A total of 100 healthy C. gariepinus juveniles (48 g) were used for this study. They were collected from a fish farm in Nigeria and transported to the Fisheries Research laboratory of the Federal University of Technology, Akure, Nigeria. The fish were acclimated to laboratory conditions for a period of 24 hours; during this period, the fish were not fed  after which they were randomly distributed into 12 glass tanks (60 x 40 x 40 cm) containing 20 litres of water at 10 fish per tank. The root of Derris elliptica was used for this study. Derris roots were obtained from Kainji Lake National Park, Nigeria, where they grow naturally; were cleaned, sun-dried for 8 days and milled with a grinding machine. The ground roots were passed through 100 micron sieve to obtain fine powder from the roots. The powder was kept in desiccators. A known weight of the powdered roots (750g) was packed into a soxhlet extractor, using ethanol as solvent for the extraction; after the distillation of the solvent, a stock solution of 1000ml was prepared by adding 150g of the ethanolic extract of  Derris rootpowderin 1 litre of water [14].  Tanks A-E received 7.5, 11.0, 15.0 , 19.0 and 22.5g/ ml of the D. elliptica root powder, respectively. The control group of fish was kept in tank F devoid of the test toxicant (0.0g/ml). Each of these treatments was replicated twice. Ten (10) juveniles of Clarias gariepinus were introduced into 12 aquaria glass tanks which were covered with net to prevent the fish from jumping out. The duration of the experiments was 96 hours. During the 96 hours exposure, temperature, pH, dissolved oxygen, alkalinity of the test media were measured using standard laboratory methods after 3, 6, 12 and 24 hrs daily[15], the LC50 determination was conducted using a modified method [16].The fish were starved in order to minimize waste production and to reduce ammonia production from the wastes during blood collection. No prophylactic treatment was applied and no sexual selection was made. The fish were caught gently individually using a hand net in order to avoid stress; they were anaesthetized and weighed using a Mettler balance; the fish showed no symptoms of stress or diseases. The blood samples were collected from each treatment group. About 5-10ml of blood was collected from the caudal peduncle using separate heparinized disposable syringes containing 0.5mg ethylene diamine tetra acetic acid (EDTA) as anticoagulant; it was properly mixed and kept in the refrigerator for haematological analysis. PCV was determined thus: heparinized micro-haematocrit capillary tubes were filled with blood and centrifuged for 5 minutes at 15,000 rpm. PCV was calculated using a micro-haematocrit reader and it was expressed as a percentage [17]. Haemoglobin concentration was determined using the cyanomethaemoglobin method. Two ml of blood was pipetted and mixed with the diluent; the mixture was centrifuged to remove suspended cellular materials and the readings were made in a spectrophotometer. Erythrocyte count was made using the methods of [17]; plasma obtained from the samples used in PCV determination, was put into Goldberg’s Refractometer (Model 10400A) at 20oC and the total plasma protein was determined by direct reading (gm/100 ml). Mean cell haemoglobin concentration (MCHC) was calculated by dividing the haemoglobin content in g/100ml by the PCV/100ml of blood. (MCH) was determined from the haemoglobin value (Hb) and from the erythrocyte count[18].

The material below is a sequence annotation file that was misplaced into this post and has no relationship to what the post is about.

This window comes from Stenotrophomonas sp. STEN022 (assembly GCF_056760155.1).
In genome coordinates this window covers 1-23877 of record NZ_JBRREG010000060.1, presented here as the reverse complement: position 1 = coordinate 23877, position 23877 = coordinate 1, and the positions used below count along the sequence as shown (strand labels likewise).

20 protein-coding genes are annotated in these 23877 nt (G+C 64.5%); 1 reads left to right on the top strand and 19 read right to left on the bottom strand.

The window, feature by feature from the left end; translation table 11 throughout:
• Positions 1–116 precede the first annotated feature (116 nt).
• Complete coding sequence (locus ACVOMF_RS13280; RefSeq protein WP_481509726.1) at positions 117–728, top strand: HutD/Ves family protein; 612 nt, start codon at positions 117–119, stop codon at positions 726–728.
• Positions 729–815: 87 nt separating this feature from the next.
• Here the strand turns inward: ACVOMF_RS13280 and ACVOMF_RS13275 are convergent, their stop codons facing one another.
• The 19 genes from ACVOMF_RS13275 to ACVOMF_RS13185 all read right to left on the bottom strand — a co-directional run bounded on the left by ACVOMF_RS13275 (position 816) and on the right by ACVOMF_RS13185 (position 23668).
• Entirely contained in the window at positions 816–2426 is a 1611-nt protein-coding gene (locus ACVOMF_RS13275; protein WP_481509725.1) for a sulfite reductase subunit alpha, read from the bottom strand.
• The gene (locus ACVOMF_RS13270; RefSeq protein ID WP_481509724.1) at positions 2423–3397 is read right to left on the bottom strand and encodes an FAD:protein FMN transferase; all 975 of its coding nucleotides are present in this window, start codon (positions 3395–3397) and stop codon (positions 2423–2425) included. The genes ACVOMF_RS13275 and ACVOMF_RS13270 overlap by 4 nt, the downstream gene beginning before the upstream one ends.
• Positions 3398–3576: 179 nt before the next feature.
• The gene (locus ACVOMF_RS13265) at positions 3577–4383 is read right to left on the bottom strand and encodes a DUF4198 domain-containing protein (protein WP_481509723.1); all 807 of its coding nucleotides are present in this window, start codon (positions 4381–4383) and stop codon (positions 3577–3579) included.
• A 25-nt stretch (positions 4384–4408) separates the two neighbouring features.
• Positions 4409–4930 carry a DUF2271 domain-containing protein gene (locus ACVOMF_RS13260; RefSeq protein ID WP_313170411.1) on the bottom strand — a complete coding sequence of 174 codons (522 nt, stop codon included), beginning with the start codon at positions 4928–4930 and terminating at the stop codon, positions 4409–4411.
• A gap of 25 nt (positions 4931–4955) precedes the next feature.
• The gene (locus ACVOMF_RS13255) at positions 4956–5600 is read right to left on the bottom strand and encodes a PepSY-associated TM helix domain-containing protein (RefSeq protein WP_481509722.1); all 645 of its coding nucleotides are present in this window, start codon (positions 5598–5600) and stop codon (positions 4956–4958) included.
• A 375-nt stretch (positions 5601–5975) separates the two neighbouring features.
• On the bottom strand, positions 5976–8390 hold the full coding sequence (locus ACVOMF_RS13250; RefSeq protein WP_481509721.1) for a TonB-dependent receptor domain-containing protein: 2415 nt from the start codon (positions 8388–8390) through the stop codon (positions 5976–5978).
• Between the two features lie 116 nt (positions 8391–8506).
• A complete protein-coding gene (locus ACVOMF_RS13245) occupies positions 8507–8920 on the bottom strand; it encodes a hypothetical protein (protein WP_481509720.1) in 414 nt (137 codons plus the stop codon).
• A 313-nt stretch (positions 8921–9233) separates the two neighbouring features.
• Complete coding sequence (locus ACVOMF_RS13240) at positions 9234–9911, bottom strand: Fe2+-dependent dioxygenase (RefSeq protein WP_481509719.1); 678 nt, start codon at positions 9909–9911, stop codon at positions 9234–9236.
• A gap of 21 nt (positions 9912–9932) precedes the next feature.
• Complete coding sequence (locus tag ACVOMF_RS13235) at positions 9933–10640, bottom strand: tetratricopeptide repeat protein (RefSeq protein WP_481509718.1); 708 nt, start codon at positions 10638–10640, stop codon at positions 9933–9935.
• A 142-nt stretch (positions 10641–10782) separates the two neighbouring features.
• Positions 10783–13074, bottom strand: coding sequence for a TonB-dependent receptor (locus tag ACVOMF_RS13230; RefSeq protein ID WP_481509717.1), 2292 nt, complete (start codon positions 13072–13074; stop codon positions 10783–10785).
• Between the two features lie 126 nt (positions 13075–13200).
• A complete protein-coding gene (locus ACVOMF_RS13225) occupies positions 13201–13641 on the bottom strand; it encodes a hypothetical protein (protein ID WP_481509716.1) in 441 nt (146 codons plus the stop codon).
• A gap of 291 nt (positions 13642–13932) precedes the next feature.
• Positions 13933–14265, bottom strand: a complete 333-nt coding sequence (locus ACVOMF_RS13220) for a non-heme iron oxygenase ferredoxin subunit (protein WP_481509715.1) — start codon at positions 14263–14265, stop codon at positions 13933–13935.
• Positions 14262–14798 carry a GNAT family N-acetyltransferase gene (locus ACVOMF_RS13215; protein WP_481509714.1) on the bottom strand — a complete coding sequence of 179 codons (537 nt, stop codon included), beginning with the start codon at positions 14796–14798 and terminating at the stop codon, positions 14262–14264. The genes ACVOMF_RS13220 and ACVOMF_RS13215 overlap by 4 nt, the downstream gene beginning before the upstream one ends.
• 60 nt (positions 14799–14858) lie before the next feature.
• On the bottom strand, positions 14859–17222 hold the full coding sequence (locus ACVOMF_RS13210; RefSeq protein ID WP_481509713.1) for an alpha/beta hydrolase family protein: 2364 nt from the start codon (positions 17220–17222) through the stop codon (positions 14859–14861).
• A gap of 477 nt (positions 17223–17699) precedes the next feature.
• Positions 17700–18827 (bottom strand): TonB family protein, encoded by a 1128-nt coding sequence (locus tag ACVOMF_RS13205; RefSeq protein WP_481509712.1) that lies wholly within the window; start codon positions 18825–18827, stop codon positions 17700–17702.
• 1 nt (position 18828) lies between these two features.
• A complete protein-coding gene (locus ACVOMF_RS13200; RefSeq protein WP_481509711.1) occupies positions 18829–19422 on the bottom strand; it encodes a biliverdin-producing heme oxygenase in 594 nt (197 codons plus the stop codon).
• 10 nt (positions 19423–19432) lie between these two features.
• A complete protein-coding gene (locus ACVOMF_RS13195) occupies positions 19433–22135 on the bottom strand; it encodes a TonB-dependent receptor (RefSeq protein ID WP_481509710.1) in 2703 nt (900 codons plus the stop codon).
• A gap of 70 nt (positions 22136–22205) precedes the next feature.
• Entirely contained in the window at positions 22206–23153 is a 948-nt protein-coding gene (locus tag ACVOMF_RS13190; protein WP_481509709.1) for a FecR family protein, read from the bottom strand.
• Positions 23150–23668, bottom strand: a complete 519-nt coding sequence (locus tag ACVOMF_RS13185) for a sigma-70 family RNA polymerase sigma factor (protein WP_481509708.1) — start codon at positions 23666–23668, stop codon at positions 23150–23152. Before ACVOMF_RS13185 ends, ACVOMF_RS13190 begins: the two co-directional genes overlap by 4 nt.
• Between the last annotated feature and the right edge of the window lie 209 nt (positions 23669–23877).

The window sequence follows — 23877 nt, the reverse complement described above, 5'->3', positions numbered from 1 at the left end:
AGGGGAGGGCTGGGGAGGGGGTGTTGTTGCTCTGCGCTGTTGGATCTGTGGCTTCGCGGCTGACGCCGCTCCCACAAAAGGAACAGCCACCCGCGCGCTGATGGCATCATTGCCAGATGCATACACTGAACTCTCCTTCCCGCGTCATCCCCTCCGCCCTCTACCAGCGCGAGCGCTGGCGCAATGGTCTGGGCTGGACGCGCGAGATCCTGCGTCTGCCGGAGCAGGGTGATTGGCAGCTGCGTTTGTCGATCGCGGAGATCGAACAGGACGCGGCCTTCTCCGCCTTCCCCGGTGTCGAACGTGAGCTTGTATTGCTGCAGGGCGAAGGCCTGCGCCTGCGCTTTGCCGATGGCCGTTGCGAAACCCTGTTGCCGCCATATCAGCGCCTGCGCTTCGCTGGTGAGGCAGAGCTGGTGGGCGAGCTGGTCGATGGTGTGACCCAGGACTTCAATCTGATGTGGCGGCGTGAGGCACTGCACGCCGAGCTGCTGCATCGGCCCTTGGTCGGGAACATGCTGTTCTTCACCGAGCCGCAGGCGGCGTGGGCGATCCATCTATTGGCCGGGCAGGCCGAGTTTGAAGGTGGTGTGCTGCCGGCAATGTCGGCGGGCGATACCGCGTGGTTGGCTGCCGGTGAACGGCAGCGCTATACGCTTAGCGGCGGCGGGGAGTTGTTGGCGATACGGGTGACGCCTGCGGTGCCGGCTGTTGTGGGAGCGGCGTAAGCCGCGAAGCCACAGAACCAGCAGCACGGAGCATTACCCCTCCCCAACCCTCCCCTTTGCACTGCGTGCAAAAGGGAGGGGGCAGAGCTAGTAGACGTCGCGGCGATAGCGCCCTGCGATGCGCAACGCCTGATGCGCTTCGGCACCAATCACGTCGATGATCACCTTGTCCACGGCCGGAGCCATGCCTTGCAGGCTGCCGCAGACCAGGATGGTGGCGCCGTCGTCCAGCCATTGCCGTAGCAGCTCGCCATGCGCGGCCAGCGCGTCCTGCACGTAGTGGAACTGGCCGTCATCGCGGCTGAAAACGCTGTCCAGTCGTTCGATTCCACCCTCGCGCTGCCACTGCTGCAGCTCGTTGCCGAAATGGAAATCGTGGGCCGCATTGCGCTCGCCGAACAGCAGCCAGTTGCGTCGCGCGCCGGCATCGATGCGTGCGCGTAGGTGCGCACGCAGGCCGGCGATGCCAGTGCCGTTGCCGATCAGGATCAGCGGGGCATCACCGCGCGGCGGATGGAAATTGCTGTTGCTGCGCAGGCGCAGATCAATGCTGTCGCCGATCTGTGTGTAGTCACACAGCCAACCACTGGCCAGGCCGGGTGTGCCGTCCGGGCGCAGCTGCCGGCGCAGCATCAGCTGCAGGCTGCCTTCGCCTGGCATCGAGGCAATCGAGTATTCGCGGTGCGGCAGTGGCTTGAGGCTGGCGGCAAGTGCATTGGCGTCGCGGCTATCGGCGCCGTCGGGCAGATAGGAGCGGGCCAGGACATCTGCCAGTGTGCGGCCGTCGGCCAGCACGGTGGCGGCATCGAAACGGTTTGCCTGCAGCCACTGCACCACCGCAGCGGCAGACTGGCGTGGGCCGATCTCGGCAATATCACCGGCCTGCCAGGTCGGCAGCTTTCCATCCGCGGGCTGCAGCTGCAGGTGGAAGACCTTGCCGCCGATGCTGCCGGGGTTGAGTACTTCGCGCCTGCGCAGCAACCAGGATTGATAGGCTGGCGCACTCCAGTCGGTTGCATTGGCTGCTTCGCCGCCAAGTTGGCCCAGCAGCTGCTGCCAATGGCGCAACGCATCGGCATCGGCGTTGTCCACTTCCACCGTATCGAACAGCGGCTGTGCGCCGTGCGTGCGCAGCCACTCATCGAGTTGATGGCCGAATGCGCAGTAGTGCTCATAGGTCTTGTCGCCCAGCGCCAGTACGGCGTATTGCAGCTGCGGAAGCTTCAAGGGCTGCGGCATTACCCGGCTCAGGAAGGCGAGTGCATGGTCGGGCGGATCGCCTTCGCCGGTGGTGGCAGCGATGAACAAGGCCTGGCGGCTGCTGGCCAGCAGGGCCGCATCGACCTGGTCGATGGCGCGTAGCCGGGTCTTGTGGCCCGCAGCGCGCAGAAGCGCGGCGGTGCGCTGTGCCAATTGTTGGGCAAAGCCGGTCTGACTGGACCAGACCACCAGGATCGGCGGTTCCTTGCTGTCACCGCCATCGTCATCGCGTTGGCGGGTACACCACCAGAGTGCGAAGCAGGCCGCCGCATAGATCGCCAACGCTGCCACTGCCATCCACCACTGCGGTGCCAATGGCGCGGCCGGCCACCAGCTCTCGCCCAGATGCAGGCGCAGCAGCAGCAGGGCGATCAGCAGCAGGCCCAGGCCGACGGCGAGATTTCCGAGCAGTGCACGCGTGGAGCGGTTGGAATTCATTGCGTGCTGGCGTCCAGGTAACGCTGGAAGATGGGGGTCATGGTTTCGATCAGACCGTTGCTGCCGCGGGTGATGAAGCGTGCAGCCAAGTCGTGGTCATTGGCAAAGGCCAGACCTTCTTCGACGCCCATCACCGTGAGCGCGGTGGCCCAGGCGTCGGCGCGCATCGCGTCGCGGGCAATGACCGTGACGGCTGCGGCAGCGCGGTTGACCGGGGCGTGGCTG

Results were expressed as mean ± standard error of mean (SEM) and differences between means were considered to be significant when P < 0.05.


The mean values for the haematological parameters of C. gariepinus studies areshown inTable 1. The haematological parameters for the fish at the start of the experiment and those of the fish from the control tanks after 96h showed no significant difference. The water quality parameters measured are presented in Table 2 and the various parameters were not significantly different (P > 0.05) from each other. The result of the erythrocyte count was higher (43.2 x 106/mm3, 44.3 x 106/mm3 and 47.50 x 106/mm3) at the higher concentrations of D. ellptica (15.0, 125, 19.0g/ml) than those of lower concentrations (7.5 and11.0g/ml).  The correlations between the blood parameters of C. gariepinus exposed to D. elliptica root powder solution are presented in Table 3, while the haematological characteristics of C. gariepinus atdifferent concentrations of Derris elliptica root powder are presented in Fig. 1. Table 4 shows the results of two replications indicating the percentage mortality of C. gariepinus exposed to various acute concentrations of D.  elliptica root powder and the LC50  at 96h was 11.0g/ml.

Table 1:          Mean Value of haematological parameters of C. gariepinus juveniles exposed to at different concentration of D. elliptica for 96 hours.

Haematological Parameters

D.. elliptica concentrations (ml)







Haematocrit (PCV)

2500±  0.00






Haemoglobin Con. (Hb)

8.30± 0.00

9.50± 0.00





Erythrocyte count

21.60± 0.00

33.00± 0.10






3.00± 0.00

3.00± 0.00






3.30± 0.00

3.20± 0.10






33.30± 0.00

31.80± 0.40





*Mean value with standard deviation (±SD)

PCV – packed cell volume
Hb – haemaglobin
MCHC – mean corpuscular haemoglobin concentration
ESR  = Erythrocyte Sedimentation rate in mm/hr